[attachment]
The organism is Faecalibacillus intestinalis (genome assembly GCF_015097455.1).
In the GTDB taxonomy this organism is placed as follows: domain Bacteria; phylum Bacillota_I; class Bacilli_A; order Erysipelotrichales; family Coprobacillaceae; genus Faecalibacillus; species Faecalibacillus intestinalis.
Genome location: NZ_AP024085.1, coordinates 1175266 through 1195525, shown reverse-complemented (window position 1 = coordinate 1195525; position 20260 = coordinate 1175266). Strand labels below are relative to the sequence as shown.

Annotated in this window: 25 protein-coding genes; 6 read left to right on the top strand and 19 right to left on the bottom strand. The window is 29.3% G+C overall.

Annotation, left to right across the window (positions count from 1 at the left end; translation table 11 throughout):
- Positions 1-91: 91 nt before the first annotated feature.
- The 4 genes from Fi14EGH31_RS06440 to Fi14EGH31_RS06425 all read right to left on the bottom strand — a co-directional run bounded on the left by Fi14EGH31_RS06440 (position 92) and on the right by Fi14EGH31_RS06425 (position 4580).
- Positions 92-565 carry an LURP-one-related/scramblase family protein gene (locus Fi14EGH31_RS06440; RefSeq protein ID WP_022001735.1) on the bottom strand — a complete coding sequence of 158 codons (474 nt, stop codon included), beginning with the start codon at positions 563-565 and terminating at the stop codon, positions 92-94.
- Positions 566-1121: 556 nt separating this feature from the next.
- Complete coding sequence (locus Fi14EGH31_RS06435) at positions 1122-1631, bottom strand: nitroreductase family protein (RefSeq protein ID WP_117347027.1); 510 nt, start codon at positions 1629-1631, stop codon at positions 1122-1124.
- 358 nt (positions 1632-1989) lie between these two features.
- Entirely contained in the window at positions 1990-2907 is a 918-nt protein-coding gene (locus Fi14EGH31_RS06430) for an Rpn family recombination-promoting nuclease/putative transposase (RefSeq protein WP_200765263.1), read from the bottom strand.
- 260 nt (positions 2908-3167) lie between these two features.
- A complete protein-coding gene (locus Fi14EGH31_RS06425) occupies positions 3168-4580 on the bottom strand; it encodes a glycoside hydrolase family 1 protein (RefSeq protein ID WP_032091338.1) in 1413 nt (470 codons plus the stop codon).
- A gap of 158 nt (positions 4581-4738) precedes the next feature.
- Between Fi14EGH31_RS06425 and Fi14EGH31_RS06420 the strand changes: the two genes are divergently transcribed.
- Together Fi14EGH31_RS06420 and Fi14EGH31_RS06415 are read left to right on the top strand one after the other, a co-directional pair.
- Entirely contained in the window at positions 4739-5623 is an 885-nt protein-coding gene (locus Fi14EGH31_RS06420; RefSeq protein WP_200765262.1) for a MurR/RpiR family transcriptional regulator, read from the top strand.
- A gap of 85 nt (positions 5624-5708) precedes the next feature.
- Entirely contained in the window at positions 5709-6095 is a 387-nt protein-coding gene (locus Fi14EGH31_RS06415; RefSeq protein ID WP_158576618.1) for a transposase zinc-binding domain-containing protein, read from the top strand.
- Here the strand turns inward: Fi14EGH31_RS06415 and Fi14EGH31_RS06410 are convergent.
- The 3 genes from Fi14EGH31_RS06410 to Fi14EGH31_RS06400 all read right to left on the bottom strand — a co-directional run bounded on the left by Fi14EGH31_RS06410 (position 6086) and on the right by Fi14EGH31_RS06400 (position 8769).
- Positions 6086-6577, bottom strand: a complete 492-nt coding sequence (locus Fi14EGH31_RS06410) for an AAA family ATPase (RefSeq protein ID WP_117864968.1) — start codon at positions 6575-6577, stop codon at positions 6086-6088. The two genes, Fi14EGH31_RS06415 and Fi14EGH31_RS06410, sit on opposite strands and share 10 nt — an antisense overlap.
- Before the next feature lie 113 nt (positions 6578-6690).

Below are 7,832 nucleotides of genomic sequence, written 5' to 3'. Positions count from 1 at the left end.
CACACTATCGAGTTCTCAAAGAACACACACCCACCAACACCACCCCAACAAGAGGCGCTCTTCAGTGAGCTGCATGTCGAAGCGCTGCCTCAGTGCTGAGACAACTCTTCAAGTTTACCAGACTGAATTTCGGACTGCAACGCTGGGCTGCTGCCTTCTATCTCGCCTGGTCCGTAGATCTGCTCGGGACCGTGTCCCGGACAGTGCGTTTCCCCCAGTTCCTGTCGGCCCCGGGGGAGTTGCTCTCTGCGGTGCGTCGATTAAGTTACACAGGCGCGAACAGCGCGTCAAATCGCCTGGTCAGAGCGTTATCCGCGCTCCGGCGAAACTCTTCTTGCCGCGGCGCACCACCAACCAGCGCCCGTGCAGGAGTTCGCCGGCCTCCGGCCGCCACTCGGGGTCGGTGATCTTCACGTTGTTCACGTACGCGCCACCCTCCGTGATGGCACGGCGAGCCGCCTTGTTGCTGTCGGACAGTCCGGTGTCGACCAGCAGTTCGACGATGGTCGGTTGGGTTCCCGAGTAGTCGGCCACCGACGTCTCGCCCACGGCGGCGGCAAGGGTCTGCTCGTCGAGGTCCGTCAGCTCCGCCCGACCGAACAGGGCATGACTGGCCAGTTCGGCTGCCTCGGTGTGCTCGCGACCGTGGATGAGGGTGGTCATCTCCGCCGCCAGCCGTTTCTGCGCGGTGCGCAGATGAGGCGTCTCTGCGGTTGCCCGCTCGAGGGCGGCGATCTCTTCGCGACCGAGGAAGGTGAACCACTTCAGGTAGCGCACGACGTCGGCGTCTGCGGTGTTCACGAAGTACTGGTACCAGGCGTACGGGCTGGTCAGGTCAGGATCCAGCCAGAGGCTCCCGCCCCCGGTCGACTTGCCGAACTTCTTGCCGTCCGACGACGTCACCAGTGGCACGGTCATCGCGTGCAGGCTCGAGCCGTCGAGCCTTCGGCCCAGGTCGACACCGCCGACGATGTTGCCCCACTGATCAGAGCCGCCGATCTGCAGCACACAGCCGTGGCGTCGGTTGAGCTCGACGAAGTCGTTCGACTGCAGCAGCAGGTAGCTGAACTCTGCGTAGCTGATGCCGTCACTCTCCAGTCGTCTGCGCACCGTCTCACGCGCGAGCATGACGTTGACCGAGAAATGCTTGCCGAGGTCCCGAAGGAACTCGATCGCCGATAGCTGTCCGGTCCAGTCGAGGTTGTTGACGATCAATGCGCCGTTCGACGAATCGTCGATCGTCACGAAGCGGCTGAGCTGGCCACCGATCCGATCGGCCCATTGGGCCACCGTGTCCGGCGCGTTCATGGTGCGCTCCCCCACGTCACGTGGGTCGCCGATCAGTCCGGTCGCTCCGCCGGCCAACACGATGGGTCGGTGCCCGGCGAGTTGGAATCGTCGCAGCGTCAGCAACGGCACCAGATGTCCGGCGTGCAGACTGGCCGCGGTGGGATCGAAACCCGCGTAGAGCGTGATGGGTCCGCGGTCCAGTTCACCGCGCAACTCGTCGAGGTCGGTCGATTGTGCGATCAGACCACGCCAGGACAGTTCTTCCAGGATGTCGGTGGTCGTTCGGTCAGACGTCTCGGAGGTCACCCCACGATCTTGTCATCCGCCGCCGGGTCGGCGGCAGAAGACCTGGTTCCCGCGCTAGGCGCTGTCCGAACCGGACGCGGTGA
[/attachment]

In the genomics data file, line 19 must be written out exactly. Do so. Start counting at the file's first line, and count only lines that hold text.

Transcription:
- A gap of 85 nt (positions 5624-5708) precedes the next feature.